to either side is called pious. - In Shemonah Perakim, Chapter 4, the Rambam explains that one can refine and correct his behavior by balancing a tendency for excess in one direction by intentionally forcing oneself to adopt the opposite extreme. (See Chapter 2, Halachah 2.) He continues:

Therefore, the pious did not allow themselves to fix their traits at the midpoint, but would bend slightly to the side of excess or want as a hedge and a guard.

He goes on to explain that, even for the pious, these extremes are not ends in themselves, but means to help them overcome natural tendencies. Thus, both the pious and a person of underdeveloped character may act in an extreme manner. However, the difference between them is that the behavior of the pious is carefully calculated with the intent of refining his personality, while the underdeveloped person does so without thought, as a natural response to his whims and fancies.

What is implied? - i.e., how is this concept exemplified?

One who shuns pride - At first glance, the choice of pride as an example is rather problematic, because in Chapter 2, Halachah 3, the Rambam states:

There are traits for which it is forbidden for a person to follow an intermediate path.... Such a trait is pride...
The proper path is not that a person should merely be humble, but rather hold himself very lowly...
Therefore, our Sages commanded: "Be very, very humble of spirit."

It is possible to explain that because of the negative aspects of the quality of pride, the middle path that one should follow in regard to it does not resemble the middle paths of the other traits and may appear as an extreme. Pride represents one extreme, its converse being absolute lack of concern for self to the extent that one walks around in rags. Between these extremes are a number of intermediate points: modesty - which might normally be considered as the intermediate level; humility - which the Rambam considers as the true middle path; and extreme humility - which is pious behavior (Lechem Mishneh). See also the commentary on the halachah cited above.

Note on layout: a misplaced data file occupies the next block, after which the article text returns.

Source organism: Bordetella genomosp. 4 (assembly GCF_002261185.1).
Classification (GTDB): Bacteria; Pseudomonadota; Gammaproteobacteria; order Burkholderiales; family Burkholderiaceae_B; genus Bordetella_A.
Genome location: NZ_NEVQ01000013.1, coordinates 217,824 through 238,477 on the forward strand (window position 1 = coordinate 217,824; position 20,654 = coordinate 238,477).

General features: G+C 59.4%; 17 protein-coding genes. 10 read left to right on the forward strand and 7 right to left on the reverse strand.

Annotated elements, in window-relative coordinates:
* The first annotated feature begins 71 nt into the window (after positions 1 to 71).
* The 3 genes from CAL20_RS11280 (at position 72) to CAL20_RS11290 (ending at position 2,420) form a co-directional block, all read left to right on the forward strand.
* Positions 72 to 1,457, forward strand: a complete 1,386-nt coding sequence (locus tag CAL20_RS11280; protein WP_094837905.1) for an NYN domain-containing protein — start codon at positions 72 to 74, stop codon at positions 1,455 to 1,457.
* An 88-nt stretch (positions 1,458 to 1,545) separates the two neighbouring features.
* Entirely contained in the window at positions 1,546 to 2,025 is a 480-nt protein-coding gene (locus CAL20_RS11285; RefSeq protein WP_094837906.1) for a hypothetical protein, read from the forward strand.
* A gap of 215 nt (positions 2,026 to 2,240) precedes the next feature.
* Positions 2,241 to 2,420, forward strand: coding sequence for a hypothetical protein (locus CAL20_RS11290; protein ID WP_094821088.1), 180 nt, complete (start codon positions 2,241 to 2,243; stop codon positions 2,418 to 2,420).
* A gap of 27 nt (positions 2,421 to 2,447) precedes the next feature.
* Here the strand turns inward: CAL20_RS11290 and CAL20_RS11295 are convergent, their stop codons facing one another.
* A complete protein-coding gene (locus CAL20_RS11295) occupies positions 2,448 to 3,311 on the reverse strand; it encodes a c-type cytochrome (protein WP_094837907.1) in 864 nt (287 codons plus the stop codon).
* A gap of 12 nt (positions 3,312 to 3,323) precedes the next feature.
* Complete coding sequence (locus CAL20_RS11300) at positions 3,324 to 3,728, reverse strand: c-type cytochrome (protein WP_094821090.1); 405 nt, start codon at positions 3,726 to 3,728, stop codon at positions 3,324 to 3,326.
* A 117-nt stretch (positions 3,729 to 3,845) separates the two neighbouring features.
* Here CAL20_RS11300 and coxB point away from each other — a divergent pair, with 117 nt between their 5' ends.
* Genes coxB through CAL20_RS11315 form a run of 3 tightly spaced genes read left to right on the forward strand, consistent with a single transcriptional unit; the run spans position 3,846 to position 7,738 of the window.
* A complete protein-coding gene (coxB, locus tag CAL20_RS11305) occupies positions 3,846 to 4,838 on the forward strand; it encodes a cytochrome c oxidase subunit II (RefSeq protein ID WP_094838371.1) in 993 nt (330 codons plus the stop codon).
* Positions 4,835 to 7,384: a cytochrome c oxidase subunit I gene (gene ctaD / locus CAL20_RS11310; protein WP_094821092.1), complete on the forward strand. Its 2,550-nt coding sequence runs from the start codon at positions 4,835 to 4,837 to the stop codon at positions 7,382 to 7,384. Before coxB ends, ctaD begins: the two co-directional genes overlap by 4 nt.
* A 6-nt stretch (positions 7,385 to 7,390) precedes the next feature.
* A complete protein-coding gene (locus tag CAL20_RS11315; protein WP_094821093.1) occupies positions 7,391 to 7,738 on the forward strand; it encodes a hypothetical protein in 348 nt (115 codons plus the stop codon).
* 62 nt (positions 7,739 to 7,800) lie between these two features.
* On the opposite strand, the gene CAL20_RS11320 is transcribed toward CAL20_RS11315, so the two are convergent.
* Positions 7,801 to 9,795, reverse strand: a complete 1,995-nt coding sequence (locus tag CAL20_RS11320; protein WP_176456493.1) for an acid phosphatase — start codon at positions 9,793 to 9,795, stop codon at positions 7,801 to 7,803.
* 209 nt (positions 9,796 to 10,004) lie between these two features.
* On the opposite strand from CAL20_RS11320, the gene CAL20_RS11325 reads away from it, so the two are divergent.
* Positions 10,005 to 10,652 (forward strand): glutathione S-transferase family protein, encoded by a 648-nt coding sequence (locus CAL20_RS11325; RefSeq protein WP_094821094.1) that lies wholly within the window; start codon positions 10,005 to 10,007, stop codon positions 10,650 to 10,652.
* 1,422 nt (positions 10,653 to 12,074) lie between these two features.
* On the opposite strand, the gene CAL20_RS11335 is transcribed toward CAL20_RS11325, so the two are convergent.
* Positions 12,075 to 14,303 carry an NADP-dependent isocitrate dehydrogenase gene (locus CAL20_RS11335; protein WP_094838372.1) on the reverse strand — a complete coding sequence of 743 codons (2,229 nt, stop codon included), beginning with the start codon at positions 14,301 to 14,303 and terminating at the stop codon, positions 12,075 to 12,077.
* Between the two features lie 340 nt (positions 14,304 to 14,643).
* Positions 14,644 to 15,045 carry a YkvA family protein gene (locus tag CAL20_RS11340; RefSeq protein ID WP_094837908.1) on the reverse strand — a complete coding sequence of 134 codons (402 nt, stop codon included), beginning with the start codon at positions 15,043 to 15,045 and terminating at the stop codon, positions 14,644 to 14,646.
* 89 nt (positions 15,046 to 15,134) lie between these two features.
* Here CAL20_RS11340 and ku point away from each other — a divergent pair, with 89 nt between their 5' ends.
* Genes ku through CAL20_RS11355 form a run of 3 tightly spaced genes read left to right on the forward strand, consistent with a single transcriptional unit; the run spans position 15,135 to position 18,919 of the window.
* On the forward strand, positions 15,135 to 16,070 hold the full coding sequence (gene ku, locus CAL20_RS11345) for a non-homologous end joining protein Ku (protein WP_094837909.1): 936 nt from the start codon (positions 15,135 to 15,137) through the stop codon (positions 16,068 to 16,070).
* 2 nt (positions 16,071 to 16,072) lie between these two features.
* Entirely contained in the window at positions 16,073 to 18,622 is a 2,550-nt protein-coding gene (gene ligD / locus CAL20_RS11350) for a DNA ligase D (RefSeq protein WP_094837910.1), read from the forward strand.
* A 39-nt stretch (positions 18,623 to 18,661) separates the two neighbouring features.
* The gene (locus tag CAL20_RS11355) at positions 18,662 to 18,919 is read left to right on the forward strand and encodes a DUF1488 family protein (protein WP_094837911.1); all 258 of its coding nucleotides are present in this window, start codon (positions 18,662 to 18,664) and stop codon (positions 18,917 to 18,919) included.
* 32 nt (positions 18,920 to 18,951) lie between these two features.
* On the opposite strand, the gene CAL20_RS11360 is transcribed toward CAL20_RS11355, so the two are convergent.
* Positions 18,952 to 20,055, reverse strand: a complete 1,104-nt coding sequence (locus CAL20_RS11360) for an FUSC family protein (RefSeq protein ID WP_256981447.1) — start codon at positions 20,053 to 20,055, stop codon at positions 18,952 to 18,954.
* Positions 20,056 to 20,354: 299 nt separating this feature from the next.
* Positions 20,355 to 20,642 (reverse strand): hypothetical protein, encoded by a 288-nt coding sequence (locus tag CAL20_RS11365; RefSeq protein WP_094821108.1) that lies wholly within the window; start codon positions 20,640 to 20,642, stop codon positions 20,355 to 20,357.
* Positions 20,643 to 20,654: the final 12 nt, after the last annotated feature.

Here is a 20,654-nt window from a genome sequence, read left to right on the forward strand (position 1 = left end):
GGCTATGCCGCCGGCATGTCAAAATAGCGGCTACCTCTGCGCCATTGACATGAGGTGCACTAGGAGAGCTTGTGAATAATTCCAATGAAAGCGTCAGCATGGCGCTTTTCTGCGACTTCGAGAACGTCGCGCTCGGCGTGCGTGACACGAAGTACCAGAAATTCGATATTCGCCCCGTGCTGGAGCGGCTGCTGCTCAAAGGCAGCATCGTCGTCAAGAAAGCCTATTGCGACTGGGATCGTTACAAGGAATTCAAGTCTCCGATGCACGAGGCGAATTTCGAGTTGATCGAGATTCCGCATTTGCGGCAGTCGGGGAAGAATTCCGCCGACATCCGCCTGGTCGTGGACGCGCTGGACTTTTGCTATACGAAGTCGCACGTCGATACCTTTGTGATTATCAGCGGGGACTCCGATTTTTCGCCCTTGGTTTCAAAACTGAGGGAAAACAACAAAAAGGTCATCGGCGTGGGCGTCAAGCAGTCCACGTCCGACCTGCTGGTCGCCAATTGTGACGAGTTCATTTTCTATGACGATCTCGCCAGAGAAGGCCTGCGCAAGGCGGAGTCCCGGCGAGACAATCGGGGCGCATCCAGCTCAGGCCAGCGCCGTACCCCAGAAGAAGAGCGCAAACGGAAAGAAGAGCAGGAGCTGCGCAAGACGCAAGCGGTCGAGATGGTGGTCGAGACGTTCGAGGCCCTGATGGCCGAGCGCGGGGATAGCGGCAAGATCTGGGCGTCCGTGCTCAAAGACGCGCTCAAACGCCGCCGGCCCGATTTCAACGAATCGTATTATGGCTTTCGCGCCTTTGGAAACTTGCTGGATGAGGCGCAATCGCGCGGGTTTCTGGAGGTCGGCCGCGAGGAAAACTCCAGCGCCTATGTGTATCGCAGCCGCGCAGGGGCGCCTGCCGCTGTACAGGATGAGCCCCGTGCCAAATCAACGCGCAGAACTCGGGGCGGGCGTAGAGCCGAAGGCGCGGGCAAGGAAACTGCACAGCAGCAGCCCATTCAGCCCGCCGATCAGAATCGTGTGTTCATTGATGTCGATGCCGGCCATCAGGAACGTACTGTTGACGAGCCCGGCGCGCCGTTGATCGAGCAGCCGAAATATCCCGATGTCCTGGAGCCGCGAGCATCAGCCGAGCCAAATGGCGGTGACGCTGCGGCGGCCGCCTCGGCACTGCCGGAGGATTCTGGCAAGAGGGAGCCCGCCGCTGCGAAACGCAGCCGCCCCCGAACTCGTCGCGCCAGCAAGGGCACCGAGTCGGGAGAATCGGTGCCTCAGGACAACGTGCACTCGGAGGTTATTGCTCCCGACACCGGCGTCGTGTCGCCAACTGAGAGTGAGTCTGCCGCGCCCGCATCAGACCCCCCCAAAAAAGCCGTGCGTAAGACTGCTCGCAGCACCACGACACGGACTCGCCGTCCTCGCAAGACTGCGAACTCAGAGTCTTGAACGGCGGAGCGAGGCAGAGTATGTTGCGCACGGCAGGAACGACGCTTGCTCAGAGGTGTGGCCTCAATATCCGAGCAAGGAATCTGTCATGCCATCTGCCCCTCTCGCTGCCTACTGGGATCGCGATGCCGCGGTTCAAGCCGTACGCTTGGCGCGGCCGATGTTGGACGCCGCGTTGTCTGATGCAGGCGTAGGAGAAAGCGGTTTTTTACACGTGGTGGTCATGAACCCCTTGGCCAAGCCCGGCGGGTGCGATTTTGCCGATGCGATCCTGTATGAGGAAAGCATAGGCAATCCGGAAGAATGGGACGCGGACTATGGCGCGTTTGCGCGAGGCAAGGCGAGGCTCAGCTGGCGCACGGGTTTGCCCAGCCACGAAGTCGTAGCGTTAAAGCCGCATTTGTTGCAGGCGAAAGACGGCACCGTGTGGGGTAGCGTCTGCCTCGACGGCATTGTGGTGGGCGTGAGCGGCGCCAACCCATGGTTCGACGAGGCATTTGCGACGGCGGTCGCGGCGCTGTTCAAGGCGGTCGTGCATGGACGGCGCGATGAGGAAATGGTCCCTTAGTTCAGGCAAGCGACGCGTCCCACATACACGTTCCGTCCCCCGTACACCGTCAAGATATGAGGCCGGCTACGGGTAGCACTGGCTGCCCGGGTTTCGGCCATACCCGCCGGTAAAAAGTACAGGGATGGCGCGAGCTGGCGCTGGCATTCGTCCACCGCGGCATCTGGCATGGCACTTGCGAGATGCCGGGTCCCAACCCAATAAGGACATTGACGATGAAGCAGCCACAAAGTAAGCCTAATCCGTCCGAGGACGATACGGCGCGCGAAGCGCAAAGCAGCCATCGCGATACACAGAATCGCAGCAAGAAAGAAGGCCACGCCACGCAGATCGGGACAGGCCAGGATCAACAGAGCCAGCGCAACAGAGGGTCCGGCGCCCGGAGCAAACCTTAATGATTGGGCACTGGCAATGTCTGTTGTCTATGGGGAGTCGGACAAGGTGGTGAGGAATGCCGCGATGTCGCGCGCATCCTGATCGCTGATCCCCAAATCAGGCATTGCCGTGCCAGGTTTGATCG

Possibly, it is the exaggerated contrasts in this set of traits that make it the most fitting example to demonstrate the principle of the middle path that the Rambam espouses. These gross differences allow for the possibility of clear distinctions.

and turns to the other extreme - The Lechem Mishneh emphasizes that one need not actually adopt the other extreme, but rather, he should tend his behavior in that direction.

and carries himself lowly is called pious. This is the quality of piety - which represents a deviation from the mean.

However, if he separates himself [from pride] only to the extent that he reaches the mean and displays humility, he is called wise. This is the quality of wisdom. - In his commentary on Avot 5:6, the Rambam contrasts the wise and the pious:

A boor is one who lacks both intellectual and ethical development...
A wise man possesses both these qualities in a complete way, as is fitting.
A pious man is a wise man who increases his piety - i.e., his emotional development - until he tends toward one extreme, as explained in Chapter 4 [of Shemonah Perakim], and his deeds exceed his wisdom.

Thus, the wise man is one whose ethical behavior has been developed to the point at which it reflects his intellectual sophistication. He is able to appreciate the mean of each trait and express it within the context of his daily life. The pious man also possesses this quality, but due to his desire for ultimate self-refinement, he is willing to sacrifice himself and tend slightly to the extreme in certain instances.

Although in this halachah, the Rambam differentiates between the middle path - the path of the wise - and "beyond the measure of the law" - the path of the pious, in Hilchot Yesodei HaTorah 5:11 he describes how, "according to the greatness of the Sage, should be the care he takes to go beyond the measure of the law." Thus, it appears that a truly wise man will ultimately seek pious ways.